“The thing is for so many years now, I’ve squashed all the big feelings. They were all unwelcome visitors.”
What does it truly feel like to be overjoyed and ecstatic in the moment; to experience pure enjoyment? How does it feel to be afraid, terrified or grief-stricken? Do you recognise when you are nervous or excited and full of anticipatory wonder? I’m starting to question if I actually know. Sure there are glimpses but have I ever fully embodied these visceral life-affirming glorious feelings?
Stepping out of expectation and into residency of my one precious life, I’m starting to meet these big emotions head on. And it’s a remarkably uncomfortable business.
Take today for example, I’m on my way to London for a meeting about a new dreamy job. This morning my body has been turned up to maximum volume. My body has been tingly, my tummy is swishing round and round, my bowels are empty, my heart has been racing and my head is swimming. My turbo charge button has been initiated. At first inspection, I took it for pure fear.
I rang my brother and sister-in-law before I left, looking for reassurance, hoping that if someone else would just remind me that feelings are human and feelings are normal and that I AM OK, that I would believe them because this morning I am not listening to myself. Truly in this confusing world it seems that many of us, myself included at times, have outsourced all of our opinions, thoughts and beliefs to others; preferring to seek comfort externally rather than listening to the small voice of knowing within.
“Is it excitement?” Jess nudged. Good question….I’m not sure. It felt like fear at first but I’ll be the first to admit, I’m out of practice at this stuff. How mad is that? I am not sure what I’m feeling. I’ve been hanging around in this body for 41 years and I am not sure how to interpret its language. How can we even still be speaking different languages? And in a world where information railroads towards us from every angle, how can I ever be present if I’m still stuck analysing my own input? Ahhhhh.
The thing is for so many years now, I’ve squashed all the big feelings. They were all unwelcome visitors. They were dangerous, unmanageable and unsuitable in my world and so I learned or more accurately my ego chose to stamp them out. She has been so successful that now, I perhaps don’t even see them coming. I don’t know when it started but I think early in my childhood because I cannot recall many times when I have been alight with emotion. I am protected. I am safe. I am numb.
In these threatening moments, where feelings could have been created, perhaps my attention was diverted to something or somewhere else and eventually I learnt to disassociate effectively enough that I lost the ability to feel the big emotions which could destabilise my little island.
I became an observer of other people’s emotions rather than an experiencer of mine. Happily, I am not a stranger to understanding these emotions and have developed an intimate understanding of them through others. I am an empath and perhaps the gap in myself has been filled by the emotions of the people I have walked through life alongside. My family life and work as a doctor have certainly provided me with rich learning zones. Perhaps losing myself early on has provided me with the gift of empathy. I wonder if this is a common thread with empathic souls?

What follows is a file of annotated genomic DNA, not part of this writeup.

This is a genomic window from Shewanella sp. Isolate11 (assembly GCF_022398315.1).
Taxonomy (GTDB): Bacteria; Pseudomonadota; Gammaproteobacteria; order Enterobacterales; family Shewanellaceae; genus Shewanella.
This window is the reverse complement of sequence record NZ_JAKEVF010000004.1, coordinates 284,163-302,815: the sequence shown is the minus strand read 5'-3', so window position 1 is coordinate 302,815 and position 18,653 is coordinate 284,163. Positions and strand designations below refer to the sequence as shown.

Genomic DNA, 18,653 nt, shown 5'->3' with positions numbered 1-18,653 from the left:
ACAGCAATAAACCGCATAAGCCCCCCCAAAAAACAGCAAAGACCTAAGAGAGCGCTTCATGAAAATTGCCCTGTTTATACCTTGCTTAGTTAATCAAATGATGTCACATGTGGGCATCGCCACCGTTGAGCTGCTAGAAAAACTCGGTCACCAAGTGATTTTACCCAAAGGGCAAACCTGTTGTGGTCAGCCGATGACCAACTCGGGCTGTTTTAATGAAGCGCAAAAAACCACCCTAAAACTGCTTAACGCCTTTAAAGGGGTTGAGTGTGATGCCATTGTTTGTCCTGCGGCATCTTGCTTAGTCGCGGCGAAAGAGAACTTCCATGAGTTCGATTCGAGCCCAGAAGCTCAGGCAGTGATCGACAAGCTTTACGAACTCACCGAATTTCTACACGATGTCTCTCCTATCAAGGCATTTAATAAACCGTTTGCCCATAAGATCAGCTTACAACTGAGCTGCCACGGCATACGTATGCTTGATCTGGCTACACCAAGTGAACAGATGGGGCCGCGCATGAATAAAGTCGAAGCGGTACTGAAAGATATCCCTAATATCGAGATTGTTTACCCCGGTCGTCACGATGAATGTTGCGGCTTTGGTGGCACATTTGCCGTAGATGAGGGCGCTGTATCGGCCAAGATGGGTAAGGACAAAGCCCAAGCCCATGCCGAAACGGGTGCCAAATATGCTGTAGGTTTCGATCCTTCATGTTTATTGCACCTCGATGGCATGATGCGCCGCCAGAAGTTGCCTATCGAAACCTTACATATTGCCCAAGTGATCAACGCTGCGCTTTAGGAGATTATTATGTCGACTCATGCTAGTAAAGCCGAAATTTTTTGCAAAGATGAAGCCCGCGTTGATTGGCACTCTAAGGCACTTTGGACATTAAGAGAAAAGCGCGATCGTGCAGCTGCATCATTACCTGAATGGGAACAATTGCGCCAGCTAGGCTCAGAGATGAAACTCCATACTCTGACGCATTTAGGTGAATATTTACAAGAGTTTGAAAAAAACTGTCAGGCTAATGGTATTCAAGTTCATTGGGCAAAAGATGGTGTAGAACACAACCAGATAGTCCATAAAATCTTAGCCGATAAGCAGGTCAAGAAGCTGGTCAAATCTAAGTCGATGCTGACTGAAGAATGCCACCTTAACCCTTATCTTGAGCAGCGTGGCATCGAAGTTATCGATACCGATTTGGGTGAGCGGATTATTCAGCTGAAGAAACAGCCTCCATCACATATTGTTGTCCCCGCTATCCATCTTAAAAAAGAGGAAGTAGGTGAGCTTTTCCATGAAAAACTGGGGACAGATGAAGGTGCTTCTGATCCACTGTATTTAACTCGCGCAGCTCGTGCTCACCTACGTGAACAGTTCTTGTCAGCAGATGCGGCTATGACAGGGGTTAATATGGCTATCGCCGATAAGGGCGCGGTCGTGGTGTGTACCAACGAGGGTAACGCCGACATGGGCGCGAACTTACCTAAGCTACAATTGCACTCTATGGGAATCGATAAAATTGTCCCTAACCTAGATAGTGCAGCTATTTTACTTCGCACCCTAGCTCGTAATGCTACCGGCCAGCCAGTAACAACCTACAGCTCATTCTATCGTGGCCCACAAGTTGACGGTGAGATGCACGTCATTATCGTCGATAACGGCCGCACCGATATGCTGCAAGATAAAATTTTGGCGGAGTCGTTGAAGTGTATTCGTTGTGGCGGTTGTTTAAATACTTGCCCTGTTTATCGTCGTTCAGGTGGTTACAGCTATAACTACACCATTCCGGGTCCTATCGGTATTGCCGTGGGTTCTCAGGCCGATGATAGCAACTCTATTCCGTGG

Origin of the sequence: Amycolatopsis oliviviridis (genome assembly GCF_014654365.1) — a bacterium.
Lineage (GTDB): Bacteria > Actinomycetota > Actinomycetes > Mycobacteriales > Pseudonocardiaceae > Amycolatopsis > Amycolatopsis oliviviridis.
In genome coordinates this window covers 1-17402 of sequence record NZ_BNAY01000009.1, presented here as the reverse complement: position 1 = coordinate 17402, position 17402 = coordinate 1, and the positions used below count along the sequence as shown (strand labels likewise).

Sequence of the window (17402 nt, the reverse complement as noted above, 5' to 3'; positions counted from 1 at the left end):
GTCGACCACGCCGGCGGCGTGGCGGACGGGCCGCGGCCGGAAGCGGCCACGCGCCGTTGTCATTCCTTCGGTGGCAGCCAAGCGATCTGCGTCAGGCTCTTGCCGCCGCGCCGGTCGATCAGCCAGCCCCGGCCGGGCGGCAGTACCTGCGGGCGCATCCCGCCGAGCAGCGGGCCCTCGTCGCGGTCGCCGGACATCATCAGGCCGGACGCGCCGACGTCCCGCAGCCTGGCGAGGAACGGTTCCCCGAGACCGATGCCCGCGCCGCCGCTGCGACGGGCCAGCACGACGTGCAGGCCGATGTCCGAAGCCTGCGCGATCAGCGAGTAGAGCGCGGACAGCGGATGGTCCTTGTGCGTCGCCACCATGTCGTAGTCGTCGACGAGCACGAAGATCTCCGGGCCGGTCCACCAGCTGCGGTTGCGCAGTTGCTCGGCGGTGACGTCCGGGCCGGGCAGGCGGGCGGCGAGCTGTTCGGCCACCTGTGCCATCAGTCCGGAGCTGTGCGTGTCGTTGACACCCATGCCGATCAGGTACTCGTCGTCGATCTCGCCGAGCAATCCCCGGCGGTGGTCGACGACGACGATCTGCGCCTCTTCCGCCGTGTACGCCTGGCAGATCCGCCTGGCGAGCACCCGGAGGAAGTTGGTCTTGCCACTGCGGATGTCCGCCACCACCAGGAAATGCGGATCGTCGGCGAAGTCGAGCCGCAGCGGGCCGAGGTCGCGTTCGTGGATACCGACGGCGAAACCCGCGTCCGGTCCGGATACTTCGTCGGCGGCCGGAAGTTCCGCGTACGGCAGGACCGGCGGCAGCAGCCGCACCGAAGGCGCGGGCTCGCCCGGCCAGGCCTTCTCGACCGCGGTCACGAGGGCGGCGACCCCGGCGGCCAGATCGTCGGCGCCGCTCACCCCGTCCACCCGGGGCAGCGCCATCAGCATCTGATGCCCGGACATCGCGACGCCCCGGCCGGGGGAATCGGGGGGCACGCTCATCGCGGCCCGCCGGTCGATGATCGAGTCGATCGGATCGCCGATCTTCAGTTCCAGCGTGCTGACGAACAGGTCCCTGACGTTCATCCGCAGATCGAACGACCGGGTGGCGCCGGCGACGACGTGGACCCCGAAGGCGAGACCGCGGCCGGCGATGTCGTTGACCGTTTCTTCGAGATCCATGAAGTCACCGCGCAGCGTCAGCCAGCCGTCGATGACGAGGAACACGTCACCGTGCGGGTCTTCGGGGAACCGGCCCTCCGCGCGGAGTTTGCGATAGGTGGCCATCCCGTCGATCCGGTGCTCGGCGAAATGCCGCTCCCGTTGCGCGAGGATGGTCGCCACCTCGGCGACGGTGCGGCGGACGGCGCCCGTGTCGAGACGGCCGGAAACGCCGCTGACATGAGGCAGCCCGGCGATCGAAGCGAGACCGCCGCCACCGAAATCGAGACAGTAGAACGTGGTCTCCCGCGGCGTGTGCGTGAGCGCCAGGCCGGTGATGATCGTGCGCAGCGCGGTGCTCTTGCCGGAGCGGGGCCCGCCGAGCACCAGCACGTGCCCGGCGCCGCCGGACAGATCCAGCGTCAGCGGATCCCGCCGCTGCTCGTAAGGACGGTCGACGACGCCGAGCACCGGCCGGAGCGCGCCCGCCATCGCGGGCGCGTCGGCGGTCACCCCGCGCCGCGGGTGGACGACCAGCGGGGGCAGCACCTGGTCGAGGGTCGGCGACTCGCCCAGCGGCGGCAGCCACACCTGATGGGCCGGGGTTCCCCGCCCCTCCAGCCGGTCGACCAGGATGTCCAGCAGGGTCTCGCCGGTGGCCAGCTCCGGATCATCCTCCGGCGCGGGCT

I can remember at many points in my life wondering what was wrong with me. I would stand in packed venues body-to-writhing-bodies at a music concert or watching hundreds of people overcome with emotion jump to their feet to applaud at the end of a wonderful musical but, I did not dance or jump to my feet. I watched in awe of these free beings who went with their flow. How did they do it? I was not there. I was worrying about how it would look if I threw shapes with my body. What would people think if I wolf-whistled and clapped until my arms ached? What would THEY think? All of this whilst also deeply knowing that, ‘They will think nothing. They are watching the Killers play the set of their lives. They have no interest in you and your existential crisis. In fact, if you dance and enjoy yourself it will enhance their enjoyment’. And on and on…..Thinking not being. I had forgotten how to be present or more accurately learnt how not to be. How many moments have I missed?
Naturally, sometimes the emotional walls have been breached and I have been alive and participated in the moment. More so recently, and I have equally squirmed and revelled in this new found freedom. You’ll find me most Saturdays weeping over the beauty of a dance on Strictly or any afternoon just crying in the onion-free kitchen because of some intense overwhelming moment. Before, I could only access this place with help. A few drinks would do it. Temporarily disable my brain with alcohol, and I would dance with gay abandon and sing along loudly at festivals. In the dark at the cinema, I could shed a tear as the band played through the Titanic’s last moments. Of course later, I would then need to address these moments of weakness through self-flagellatory jokes at my own expense. But they were glimpses of possibility, if I could quieten the chatter of my mind, I could feel.
So as my train arrives in London, I am a pupil ready to learn more about these wild emotions within me. In the future, I will know fear and I will know excitement. In this moment, I am going to embrace my nervcitment and see what the day brings.